Thousands of vulnerable people are being forced into bankruptcy as town halls use increasingly aggressive tactics to chase council tax arrears.
Some households owing hundreds of pounds are saddled with debts in five figures as a result of such action, The Times has learnt.
Pensioners and poor families have even had to sell their homes to meet huge legal costs arising from bank-rupcy orders that dwarf the original debt, according to Citizens Advice.
Bailiffs were used in 1.2 million cases to recover council tax arrears last year, and 2.5 million households received courts summonses. Of 19,156 bankruptcy petitions, one in five was lodged by local authorities. In 1992-93 the proportion was one in a hundred.
The figures have prompted calls for councils to be less draconian and to use bankruptcy proceedings only as a last resort in extreme cases.
Opposition parties say that town halls should not be putting people’s homes at risk when the Government is putting pressure on mortgage lenders to avoid repossessions.
Figures obtained by the Liberal Democrats under freedom of information legislation and extrapolated across England and Wales show that 3,500 householders were pursued for bankruptcy or made bankrupt by town halls last year.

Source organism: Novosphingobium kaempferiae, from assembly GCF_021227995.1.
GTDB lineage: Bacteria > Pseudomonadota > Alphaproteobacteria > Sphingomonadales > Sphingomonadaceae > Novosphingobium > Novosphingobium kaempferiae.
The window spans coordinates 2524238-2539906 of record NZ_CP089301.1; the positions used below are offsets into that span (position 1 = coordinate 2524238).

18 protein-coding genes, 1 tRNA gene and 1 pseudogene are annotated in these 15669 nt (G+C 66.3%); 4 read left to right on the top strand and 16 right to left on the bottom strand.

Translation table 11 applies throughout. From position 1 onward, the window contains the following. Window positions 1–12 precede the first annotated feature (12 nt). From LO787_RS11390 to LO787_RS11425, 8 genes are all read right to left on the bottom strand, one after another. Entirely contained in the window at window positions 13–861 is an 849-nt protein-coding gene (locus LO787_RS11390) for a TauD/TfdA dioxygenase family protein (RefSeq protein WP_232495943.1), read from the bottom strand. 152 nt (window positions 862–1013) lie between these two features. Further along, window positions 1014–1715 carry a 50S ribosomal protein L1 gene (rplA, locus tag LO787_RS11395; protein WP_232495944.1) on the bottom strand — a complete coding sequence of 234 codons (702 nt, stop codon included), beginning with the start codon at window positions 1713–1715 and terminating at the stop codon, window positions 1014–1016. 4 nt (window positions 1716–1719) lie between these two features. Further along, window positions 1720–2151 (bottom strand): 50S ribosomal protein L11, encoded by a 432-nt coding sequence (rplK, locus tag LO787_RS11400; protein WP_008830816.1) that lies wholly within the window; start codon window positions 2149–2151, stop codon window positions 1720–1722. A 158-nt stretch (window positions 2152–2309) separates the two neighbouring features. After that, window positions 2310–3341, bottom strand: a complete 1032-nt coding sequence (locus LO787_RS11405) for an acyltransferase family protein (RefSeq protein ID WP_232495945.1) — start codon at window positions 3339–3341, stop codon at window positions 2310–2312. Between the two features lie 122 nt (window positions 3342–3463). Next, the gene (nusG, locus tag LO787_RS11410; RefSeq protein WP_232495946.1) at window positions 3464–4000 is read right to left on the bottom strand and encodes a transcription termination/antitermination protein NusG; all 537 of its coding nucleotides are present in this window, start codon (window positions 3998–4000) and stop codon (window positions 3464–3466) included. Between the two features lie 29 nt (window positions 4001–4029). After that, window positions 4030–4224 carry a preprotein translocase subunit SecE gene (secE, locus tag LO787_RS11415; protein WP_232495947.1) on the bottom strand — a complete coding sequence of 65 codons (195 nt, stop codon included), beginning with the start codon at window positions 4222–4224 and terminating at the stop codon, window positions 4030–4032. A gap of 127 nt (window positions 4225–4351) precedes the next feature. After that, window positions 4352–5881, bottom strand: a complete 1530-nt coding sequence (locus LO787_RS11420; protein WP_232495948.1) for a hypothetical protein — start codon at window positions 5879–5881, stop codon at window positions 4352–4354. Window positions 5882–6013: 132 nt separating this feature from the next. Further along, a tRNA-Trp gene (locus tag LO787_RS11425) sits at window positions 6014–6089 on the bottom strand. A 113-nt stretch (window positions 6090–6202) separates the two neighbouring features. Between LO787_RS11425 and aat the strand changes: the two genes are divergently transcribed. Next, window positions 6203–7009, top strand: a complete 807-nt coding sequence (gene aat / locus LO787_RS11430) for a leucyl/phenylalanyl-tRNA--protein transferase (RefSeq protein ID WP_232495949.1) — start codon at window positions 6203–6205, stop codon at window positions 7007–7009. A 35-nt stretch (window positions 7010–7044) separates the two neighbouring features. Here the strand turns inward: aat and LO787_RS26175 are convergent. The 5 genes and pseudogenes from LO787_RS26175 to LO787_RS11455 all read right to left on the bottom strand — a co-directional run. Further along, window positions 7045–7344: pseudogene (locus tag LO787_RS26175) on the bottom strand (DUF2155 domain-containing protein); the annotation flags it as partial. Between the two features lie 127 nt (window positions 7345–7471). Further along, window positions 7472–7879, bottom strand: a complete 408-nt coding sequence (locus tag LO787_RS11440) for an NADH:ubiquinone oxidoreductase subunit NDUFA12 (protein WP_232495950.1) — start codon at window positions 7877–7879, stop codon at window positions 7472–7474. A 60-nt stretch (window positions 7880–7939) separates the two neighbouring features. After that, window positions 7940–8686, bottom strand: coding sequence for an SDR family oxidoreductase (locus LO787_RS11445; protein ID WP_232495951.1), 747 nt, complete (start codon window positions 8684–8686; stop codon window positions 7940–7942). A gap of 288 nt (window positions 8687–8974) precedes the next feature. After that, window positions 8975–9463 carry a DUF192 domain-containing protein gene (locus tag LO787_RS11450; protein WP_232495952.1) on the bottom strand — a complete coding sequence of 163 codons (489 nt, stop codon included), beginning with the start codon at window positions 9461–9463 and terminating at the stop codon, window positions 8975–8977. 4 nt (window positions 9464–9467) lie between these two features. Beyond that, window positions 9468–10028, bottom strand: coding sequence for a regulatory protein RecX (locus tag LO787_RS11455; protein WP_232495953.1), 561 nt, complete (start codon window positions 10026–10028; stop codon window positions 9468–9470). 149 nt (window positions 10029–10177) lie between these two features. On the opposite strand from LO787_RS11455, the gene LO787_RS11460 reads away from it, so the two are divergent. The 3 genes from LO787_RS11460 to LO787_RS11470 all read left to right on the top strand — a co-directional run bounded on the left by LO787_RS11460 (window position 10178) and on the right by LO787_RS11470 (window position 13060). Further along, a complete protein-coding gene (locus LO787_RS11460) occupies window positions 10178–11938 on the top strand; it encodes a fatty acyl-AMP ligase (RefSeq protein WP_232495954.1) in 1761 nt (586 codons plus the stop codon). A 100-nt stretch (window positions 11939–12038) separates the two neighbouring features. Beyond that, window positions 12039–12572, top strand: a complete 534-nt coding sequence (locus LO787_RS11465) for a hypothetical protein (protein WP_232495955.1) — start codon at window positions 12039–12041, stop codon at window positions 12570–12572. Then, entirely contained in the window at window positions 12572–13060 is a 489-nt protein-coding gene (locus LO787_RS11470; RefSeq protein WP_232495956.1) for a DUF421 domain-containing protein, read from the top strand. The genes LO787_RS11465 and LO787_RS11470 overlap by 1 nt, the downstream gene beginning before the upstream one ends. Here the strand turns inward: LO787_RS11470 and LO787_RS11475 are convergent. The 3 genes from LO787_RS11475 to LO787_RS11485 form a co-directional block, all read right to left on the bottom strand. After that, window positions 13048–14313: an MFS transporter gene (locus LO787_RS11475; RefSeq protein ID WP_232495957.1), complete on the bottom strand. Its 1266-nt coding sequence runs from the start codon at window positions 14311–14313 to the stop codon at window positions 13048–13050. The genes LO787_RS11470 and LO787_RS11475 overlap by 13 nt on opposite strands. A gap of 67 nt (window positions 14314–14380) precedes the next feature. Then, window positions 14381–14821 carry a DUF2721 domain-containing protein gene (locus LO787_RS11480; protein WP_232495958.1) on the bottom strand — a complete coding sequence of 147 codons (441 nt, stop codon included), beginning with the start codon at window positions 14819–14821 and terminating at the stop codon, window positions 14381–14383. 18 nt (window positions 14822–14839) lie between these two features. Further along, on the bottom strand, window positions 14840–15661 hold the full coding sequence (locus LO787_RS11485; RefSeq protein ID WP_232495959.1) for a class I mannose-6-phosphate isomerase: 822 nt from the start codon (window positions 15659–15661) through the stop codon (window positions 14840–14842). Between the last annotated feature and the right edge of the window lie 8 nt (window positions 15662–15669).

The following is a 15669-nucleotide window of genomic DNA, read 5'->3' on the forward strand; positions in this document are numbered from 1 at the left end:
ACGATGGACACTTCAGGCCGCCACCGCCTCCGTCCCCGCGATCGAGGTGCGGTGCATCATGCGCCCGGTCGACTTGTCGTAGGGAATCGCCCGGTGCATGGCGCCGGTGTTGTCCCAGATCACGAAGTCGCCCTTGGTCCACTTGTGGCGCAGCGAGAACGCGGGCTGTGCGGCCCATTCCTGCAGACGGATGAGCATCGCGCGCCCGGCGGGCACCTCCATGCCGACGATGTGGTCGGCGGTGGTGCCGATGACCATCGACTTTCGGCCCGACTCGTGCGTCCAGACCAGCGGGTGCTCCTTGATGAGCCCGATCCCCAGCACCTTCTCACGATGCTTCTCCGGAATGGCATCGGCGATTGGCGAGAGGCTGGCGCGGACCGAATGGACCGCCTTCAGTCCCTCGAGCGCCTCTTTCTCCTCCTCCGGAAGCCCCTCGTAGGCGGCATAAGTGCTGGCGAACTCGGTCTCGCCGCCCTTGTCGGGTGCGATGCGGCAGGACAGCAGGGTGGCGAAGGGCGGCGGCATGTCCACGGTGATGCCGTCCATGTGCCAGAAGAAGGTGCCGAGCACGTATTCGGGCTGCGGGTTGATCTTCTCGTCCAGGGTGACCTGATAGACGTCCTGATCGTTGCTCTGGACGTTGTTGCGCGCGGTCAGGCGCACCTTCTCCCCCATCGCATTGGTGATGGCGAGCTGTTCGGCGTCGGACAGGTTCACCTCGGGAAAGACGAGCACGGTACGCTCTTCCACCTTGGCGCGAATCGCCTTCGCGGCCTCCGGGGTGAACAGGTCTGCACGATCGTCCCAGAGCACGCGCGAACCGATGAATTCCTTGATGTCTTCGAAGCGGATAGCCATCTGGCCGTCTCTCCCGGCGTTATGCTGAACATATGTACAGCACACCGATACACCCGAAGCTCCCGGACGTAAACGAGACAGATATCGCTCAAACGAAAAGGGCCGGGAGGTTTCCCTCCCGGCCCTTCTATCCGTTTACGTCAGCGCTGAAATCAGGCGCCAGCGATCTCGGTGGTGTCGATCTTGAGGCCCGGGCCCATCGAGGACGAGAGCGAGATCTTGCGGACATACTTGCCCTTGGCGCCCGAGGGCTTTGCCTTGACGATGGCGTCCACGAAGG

Separate research by Citizens Advice suggests that town halls filed more than 5,000 petitions for bankruptcy, of which at least 1,000 resulted in orders allowing the seizure of assets. Julia Goldsworthy, the Lib Dems’ local government spokesman, said: “Public bodies should do everything they can to ensure that bankruptcy is avoided where possible.”
The Government said that local authorities needed to chase arrears to stop bills from soaring. A spokesman for the Department for Communities and Local Government said: “Local authorities must have the tools at their disposal to tackle the small minority of people who can but won’t pay.”
Sir Jeremy Beecham, the vice-chair-man of the Local Government Association, said: “People struggling to pay bills are given as much leeway as possible.”
January 7, 2009
Jill Sherman and Frances Gibb
Source: The Times